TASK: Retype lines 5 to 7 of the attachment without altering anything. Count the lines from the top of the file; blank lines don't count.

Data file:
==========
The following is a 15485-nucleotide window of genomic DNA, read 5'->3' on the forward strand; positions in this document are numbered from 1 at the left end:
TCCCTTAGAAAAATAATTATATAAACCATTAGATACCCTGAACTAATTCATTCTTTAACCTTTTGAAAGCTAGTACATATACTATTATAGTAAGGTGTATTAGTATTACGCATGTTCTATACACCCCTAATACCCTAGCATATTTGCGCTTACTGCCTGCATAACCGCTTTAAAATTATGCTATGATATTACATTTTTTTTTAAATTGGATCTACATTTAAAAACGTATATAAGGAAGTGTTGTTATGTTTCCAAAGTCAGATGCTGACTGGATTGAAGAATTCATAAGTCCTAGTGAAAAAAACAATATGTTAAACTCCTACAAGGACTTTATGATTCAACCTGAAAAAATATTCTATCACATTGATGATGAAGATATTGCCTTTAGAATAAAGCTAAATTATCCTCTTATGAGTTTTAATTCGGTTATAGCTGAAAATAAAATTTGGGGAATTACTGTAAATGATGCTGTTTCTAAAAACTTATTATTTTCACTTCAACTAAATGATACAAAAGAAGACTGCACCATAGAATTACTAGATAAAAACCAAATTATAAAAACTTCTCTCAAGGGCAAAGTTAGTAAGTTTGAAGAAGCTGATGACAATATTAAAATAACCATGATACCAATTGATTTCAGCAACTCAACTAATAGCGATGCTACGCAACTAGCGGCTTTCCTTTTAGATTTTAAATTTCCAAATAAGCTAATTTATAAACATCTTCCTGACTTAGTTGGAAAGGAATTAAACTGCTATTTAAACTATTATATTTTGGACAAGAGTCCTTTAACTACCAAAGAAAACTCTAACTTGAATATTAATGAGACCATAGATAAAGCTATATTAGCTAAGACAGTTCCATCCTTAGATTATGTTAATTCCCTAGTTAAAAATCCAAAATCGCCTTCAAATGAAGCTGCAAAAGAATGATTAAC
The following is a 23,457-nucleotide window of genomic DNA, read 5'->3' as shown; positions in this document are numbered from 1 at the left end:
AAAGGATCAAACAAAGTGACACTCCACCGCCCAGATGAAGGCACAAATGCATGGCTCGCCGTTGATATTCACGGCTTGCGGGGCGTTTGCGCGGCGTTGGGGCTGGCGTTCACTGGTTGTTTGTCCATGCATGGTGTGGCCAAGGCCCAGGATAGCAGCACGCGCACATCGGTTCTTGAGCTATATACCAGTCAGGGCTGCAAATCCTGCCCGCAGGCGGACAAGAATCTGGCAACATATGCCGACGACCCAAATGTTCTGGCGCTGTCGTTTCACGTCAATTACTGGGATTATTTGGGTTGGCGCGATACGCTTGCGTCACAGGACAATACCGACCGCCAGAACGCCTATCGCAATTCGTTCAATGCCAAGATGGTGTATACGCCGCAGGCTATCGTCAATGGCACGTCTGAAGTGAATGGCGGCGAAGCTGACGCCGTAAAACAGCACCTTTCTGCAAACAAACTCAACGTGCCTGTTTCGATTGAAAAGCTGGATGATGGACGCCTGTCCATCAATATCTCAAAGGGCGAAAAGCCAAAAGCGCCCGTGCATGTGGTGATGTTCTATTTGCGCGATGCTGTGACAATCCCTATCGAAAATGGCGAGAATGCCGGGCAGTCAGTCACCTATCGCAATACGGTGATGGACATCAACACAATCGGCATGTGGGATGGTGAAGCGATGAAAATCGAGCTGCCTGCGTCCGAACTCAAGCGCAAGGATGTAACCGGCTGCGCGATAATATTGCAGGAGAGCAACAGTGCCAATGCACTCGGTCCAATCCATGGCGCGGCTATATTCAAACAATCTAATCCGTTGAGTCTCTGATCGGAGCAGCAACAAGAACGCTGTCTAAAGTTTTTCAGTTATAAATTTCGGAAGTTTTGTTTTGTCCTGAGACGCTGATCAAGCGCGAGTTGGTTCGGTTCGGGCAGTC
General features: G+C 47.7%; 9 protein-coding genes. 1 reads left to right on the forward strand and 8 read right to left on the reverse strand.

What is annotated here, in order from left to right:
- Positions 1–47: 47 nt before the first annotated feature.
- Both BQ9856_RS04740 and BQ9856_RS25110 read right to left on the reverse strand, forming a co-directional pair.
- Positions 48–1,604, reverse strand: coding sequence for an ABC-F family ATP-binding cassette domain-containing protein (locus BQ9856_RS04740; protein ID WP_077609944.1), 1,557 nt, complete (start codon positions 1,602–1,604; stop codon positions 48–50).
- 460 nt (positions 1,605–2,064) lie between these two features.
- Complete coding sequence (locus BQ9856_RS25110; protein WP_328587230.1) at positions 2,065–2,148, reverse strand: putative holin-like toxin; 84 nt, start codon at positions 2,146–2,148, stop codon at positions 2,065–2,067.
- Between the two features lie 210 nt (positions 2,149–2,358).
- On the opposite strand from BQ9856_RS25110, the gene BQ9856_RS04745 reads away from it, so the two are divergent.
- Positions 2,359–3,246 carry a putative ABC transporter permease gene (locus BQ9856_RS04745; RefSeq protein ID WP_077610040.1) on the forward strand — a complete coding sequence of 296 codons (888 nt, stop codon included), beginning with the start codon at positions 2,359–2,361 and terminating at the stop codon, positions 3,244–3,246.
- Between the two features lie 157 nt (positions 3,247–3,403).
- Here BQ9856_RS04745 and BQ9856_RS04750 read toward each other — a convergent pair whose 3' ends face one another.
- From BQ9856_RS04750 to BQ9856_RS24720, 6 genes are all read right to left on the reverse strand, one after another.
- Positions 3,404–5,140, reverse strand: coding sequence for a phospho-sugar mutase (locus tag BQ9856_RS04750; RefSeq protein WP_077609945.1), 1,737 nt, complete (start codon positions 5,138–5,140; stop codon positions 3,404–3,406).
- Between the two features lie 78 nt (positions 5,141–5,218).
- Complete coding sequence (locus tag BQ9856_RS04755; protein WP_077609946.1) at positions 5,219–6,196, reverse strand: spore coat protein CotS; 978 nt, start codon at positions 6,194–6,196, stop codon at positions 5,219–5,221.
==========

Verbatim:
General features: G+C 47.7%; 9 protein-coding genes. 1 reads left to right on the forward strand and 8 read right to left on the reverse strand.

What is annotated here, in order from left to right:
- Positions 1–47: 47 nt before the first annotated feature.